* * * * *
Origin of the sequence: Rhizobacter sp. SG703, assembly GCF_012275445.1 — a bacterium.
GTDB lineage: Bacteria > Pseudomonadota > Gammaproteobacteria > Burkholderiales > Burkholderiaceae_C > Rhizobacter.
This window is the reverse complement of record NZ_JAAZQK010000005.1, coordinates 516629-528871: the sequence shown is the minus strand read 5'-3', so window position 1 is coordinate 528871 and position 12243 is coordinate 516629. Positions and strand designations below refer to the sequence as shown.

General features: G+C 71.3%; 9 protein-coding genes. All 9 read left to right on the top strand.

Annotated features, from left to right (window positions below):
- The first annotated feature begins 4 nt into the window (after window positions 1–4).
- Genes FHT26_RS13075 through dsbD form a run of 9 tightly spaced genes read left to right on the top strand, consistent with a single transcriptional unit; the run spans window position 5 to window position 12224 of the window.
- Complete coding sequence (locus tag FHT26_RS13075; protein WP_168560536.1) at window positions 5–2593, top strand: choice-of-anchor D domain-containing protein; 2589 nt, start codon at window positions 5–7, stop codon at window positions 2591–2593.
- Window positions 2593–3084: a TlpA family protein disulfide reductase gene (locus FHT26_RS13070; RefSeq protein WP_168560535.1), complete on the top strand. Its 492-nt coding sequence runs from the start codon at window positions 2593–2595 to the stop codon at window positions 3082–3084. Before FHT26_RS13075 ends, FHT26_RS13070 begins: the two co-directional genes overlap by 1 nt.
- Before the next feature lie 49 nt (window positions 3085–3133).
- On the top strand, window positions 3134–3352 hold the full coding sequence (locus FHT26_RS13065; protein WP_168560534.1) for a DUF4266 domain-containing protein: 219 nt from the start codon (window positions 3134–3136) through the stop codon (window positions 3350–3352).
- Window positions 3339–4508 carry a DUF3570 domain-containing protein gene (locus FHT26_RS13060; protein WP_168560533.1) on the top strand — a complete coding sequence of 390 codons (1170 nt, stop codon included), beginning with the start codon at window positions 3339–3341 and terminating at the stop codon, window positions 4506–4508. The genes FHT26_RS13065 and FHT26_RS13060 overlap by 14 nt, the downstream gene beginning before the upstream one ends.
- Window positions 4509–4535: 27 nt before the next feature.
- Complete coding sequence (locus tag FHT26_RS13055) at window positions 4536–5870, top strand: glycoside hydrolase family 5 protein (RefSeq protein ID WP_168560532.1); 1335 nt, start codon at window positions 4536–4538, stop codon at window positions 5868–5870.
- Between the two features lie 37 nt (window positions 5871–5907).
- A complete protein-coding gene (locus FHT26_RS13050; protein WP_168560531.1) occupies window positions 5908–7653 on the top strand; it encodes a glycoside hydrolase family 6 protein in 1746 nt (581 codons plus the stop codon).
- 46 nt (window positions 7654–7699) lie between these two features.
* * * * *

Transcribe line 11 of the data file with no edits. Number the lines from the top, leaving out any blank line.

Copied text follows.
- On the top strand, window positions 3134–3352 hold the full coding sequence (locus FHT26_RS13065; protein WP_168560534.1) for a DUF4266 domain-containing protein: 219 nt from the start codon (window positions 3134–3136) through the stop codon (window positions 3350–3352).